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July 1st, 2009 SHANE DANAHER | Music Stories
 

At Dusk Thursday, July 2

Pulling a stylistic fast one before bidding farewell.

     
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[EXPERIMENTAL POP] Though landing a berth on PDX Pop Now!’s annual compilation CD is an auspicious occasion for any Portland musician, the members of At Dusk had extra cause for celebration when they found out they were to be included on this year’s LP: At Dusk’s members—Cary Clarke, Greg Borenstein and Will Hattman­—were instrumental in founding the popular annual festival for which the disc is named.

Thursday will mark the group’s final performance, and the trio could not have asked for a better send-off from the scene it helped build. “When we came to town [in 2002], I feel like it was hard to find a community,” says Borenstein. “So PDX Pop was how we met a lot of people in bands, how we kind of got to be part of the community.”

Since forming during middle school in its native Los Angeles, At Dusk has been largely inseparable, eventually gravitating toward Portland to continue making its compositionally ambitious pop punk.

“It’s obviously emotionally complicated to have the band coming to an end. It’s been the central part of my life for the past seven years,” Clark says. “My whole Portland adventure has been predicated on this band.”

At Dusk’s Portland tenure yielded three progressively tighter albums, but the true culmination of its talents has been stewing for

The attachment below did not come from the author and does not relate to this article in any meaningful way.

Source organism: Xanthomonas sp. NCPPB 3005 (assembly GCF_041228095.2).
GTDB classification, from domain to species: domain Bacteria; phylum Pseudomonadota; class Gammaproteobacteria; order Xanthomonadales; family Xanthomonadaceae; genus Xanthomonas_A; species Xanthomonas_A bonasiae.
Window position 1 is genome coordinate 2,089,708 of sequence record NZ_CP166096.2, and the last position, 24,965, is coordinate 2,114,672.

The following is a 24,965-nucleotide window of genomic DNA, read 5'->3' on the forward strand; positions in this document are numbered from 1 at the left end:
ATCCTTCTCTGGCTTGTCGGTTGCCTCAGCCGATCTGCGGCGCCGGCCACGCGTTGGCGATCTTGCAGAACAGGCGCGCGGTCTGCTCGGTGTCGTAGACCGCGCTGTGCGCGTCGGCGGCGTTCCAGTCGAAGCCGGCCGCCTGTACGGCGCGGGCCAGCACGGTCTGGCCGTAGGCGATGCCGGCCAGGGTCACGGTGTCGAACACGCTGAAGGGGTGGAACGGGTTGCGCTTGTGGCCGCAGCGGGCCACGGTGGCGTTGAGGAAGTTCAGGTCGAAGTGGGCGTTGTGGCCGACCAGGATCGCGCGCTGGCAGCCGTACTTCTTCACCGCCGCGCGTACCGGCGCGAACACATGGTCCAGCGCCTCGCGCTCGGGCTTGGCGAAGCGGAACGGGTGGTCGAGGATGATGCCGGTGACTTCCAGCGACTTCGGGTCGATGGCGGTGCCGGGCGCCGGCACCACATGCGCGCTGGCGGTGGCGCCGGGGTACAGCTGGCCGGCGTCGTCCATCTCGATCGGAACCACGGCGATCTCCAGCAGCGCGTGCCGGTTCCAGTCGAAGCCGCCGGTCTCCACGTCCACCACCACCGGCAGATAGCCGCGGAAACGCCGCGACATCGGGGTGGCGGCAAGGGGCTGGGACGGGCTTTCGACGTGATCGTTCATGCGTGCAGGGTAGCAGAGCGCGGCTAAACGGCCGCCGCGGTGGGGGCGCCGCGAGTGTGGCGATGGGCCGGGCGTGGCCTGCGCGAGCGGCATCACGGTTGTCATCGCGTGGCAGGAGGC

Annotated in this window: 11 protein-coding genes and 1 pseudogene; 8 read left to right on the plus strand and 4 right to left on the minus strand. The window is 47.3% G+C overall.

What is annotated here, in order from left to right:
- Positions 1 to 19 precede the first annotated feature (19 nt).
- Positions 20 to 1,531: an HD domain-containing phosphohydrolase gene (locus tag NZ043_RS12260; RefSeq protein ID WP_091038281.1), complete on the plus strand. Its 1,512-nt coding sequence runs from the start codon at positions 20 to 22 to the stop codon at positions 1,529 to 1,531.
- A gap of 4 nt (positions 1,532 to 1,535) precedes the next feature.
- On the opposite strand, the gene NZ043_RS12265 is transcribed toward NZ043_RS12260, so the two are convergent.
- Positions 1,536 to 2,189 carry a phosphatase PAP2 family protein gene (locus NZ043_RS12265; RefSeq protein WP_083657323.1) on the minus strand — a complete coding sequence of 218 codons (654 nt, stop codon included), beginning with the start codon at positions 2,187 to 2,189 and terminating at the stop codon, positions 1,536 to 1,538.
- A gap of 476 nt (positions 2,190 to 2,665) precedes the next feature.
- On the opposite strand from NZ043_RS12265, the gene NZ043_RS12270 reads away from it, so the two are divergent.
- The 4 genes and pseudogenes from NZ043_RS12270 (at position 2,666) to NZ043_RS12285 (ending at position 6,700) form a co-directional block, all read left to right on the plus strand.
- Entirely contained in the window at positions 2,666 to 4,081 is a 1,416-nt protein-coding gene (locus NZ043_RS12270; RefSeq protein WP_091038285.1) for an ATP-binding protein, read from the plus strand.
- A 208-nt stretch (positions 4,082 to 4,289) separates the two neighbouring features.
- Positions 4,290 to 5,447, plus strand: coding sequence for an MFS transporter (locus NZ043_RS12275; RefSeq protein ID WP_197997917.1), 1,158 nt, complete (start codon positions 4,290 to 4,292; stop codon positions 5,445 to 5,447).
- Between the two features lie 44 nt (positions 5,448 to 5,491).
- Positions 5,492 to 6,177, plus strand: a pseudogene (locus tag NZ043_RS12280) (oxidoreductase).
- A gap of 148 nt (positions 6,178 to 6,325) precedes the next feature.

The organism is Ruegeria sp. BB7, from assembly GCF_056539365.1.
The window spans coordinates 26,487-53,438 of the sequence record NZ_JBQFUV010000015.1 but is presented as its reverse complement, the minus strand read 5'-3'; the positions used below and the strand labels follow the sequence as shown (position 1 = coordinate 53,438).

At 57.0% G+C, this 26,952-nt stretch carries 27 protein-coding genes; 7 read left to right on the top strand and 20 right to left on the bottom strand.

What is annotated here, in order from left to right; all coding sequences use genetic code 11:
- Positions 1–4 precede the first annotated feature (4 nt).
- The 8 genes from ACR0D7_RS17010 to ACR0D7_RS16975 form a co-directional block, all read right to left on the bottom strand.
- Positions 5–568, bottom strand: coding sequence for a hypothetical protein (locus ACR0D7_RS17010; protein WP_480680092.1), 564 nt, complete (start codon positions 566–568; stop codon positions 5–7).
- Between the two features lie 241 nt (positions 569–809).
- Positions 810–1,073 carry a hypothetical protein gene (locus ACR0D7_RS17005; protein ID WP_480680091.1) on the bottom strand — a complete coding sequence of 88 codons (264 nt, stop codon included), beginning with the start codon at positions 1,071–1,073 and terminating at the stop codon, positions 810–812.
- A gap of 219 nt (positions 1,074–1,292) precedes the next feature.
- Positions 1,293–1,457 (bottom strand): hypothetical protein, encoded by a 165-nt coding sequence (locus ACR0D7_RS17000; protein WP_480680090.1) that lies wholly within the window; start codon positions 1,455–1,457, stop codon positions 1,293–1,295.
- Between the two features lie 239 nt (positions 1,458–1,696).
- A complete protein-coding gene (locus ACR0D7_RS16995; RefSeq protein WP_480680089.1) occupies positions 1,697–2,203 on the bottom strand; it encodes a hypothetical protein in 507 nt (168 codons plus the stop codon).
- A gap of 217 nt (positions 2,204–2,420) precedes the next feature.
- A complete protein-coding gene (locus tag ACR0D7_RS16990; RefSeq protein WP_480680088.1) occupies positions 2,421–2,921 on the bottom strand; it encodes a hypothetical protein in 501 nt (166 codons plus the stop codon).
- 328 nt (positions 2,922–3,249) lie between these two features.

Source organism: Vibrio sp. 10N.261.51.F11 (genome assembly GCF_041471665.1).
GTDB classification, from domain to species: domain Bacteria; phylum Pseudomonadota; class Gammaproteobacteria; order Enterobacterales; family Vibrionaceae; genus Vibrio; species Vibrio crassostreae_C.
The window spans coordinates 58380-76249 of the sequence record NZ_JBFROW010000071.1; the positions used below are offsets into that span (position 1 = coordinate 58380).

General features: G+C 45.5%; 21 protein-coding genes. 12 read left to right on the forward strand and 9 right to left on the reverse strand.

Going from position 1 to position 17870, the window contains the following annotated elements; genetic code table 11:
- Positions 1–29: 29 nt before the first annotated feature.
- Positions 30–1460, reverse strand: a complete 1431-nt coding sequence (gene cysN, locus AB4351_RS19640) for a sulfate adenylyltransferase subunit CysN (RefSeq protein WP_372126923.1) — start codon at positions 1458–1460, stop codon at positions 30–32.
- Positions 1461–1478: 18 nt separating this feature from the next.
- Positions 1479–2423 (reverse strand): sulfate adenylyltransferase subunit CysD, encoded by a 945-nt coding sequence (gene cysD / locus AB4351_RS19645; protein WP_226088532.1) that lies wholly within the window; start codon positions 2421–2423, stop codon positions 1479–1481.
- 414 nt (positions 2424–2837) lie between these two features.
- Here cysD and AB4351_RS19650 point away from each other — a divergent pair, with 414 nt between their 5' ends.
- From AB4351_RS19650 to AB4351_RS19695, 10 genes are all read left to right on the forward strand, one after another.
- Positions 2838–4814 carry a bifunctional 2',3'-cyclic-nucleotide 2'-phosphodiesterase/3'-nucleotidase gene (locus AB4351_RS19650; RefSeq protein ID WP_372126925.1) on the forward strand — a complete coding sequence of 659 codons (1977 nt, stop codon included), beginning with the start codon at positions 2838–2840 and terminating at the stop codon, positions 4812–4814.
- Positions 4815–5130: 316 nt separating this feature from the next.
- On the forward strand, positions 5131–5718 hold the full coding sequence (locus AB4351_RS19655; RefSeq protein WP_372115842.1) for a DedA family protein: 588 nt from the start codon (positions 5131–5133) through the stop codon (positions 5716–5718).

2 1/2 years in the form of Small Light, the group’s final disc. After deciding to disband last August to pursue other interests, At Dusk has gone the surprising route of throwing its stylistic considerations to the wind and reimagining itself as a folk band.

“I think we all felt like we’d fulfilled the trajectory that our original sound could follow,” Clarke says. “This new style is more of a natural fit, I think.”

Indeed, Small Light is At Dusk’s most cohesive work to date. The record chooses obscured, overdriven guitars over dense vocal harmonies and ambient percussion (“Jacaranda”), and the band’s inflated composition is replaced by singalong hooks (“For A Reason”).

The musical about-face may seem sudden, but it’s fitting with At Dusk’s try-anything ethos. And though the trio bids farewell this week, it does so at the center of a thriving community to which it can happily claim to have been essential.


SEE IT: At Dusk releases Small Light on Thursday, July 2, at the Artistery with Team Evil and Alan Singley. 7:30 pm. $6. All ages.
 
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